At the end of the day, I'm a very boring academic, bogged down with academia and structure and delivering an education.
Elegance for one society is not elegance for another. It's in the eyes of the beholder.
I never really liked Italy. 'Lots of cement' is my long-standing quote.
Now there is tons of information available online. 90% of students rarely look at magazines in their intended format because they're looking at them on a computer screen. They don't understand the layout, so when they come to putting their own portfolios together, they have no spatial awareness.
I have very tidy cupboards. I do like a cupboard to look nice when you open it, with the labels facing forward.
In the past, you'd have one magazine, it would arrive monthly, and that was your magazine. You'd devour it; you'd absorb all the knowledge in it; you'd read it over and over again.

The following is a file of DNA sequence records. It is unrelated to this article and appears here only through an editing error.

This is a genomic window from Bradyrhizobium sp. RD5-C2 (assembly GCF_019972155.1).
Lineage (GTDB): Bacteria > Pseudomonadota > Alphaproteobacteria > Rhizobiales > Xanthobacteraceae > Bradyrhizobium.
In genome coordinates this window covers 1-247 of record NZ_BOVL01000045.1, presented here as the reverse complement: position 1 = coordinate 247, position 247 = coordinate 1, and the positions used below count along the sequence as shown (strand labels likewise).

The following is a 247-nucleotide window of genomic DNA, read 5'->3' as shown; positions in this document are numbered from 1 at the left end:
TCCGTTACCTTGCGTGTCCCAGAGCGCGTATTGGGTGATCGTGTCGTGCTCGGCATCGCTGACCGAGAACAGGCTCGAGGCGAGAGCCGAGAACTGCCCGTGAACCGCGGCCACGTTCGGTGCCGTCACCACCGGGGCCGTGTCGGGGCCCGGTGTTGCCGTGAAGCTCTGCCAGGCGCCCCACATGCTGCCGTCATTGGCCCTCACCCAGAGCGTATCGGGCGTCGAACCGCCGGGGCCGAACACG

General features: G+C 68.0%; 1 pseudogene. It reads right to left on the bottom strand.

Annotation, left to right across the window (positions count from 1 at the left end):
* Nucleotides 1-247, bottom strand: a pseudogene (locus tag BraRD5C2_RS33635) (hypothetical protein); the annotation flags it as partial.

The only thing with press attention is that it can be very draining on our energy store.
In 'Who's Who,' my hobbies are listed as eating, sleeping, and voicing one's opinion. Not necessarily the right opinion, but it's mine.
I was going to do business studies in Newcastle because there were a lot of nightclubs. My father said if I went that route, he'd never speak to me again: credit where credit's due.
I still believe that education is about provoking some kind of original, creative thought.
A lot of fashion might seem boring, but it is actually quite fun: the inside, the outside, the silhouette... All the different finishes. That's a skill.
I'd love to be charming and softly spoken, but that's never going to happen.
I had a fabulous childhood. Not many people have an outdoor tennis court that you're allowed to put your ponies on and pretend you're at Hickstead.
I was very successful at three-day events, point-to-points, Pony Club, and gymkhana. But then I went to college, and because I had really good horses, they weren't going to be left in the field, so they were sold.
In fashion, you're privileged because you're consistently working with a vanguard of youth.